This past weekend I, once again, headed out to a park to complete a run, this time five miles. Previously, I looked at the map of all the trails, and I noticed a trail that was a 5.5 mile loop. Perfect, I thought. I can run the five miles and walk the last .5 to cool down. However, once I arrived at the park, I had the feeling that this run would not turn out perfect.

Unlike the last time when I felt so cool arriving at the park around 8:00 a.m. on a Saturday morning, only to find out that there are a lot of cool people (do people even say ‘cool,’ anymore? The fact that I’m asking shows how cool I really am), this time I was one of a handful of people. Granted, I was at the other side of the park this time, and my arrival was closer to 7:30 a.m., but I felt a little nervous getting out of my car to run under that gray sky.

I proceeded, though. Matt knew where I was, I told him how long the run should take me, and I took Tae Kwan Do for a few months when I was 17; I was good to go. I locked my wallet in the glove compartment, tied my key around my shoe lace, grabbed my phone, and started walking toward the big map of the park.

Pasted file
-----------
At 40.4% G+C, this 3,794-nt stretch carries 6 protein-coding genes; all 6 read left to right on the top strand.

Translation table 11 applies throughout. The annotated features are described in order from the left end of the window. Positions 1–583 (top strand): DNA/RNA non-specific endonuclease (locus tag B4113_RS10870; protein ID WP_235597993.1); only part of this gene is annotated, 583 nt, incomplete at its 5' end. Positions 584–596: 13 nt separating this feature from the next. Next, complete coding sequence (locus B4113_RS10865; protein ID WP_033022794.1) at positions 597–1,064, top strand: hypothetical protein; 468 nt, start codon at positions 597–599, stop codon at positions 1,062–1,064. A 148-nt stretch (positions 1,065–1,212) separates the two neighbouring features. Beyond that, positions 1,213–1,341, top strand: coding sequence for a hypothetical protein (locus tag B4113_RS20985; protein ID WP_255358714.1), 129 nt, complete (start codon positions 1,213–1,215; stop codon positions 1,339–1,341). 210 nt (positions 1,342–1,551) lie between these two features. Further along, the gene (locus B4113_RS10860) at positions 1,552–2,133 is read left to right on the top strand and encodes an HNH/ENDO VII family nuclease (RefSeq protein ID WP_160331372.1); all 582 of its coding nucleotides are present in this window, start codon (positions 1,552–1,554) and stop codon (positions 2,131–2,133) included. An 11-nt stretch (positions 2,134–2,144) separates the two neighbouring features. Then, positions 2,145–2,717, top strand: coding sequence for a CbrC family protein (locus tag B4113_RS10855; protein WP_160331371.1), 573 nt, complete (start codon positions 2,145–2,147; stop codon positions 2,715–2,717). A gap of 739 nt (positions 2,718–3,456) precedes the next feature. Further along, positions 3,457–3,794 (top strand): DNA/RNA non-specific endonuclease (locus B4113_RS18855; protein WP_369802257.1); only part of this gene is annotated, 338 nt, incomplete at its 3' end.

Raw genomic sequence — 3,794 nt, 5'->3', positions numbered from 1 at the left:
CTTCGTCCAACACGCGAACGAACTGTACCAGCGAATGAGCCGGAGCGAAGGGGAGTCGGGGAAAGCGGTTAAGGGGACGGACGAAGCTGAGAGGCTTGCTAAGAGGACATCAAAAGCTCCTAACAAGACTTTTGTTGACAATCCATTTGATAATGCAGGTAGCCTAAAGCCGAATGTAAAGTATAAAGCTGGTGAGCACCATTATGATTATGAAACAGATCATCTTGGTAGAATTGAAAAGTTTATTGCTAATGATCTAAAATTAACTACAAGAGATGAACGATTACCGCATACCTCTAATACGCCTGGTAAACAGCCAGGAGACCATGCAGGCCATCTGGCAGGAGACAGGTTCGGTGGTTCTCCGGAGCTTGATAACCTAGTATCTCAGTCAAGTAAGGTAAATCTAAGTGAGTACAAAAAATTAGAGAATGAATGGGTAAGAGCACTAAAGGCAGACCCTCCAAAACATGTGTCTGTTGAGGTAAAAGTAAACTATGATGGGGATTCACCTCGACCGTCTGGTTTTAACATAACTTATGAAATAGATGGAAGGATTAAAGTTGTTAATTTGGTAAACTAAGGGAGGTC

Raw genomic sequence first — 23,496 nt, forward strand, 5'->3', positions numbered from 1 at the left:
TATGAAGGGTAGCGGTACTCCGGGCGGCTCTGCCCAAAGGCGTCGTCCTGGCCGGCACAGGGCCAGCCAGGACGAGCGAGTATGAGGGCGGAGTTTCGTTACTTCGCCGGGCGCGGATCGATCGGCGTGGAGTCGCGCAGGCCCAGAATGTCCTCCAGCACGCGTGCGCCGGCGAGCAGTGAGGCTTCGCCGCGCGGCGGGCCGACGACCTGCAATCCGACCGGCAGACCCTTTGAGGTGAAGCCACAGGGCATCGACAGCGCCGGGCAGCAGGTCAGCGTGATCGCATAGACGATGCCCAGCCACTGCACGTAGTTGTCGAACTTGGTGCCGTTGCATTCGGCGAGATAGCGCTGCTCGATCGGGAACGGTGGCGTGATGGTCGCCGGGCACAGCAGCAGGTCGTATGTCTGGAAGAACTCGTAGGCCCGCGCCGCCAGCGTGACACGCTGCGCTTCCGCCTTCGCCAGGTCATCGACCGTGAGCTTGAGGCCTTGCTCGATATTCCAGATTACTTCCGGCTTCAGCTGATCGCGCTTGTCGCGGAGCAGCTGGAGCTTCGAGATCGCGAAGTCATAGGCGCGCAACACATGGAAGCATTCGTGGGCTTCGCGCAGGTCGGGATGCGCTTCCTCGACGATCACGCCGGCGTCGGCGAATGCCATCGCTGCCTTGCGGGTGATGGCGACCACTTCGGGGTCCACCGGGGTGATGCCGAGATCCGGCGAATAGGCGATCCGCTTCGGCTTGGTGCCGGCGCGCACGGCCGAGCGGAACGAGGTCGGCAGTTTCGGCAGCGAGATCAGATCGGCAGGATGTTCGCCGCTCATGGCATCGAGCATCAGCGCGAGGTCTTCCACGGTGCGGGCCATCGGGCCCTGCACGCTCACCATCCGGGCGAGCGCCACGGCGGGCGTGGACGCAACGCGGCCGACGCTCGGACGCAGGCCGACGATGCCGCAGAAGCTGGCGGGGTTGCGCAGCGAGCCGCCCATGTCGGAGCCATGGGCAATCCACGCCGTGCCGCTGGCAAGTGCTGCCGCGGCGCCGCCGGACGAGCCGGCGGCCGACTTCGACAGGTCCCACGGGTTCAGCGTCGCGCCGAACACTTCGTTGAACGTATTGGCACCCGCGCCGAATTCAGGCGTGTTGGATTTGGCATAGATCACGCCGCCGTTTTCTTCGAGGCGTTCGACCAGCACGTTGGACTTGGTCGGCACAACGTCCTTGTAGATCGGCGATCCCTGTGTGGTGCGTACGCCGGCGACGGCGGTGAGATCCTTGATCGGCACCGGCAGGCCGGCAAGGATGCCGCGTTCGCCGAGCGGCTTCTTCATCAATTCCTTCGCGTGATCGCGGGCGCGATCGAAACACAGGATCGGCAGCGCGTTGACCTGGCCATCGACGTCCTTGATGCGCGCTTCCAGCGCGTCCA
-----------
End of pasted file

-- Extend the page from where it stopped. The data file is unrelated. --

I knew where I was going, but I wanted to double-check my route. It looked easy enough–I’d walk about a half mile on one loop, pick up another trail, and then the entrance to the five mile trail should cut into that second trail near the beginning. I started my walk, anxious to begin, wondering if I would struggle or find my groove on my big run.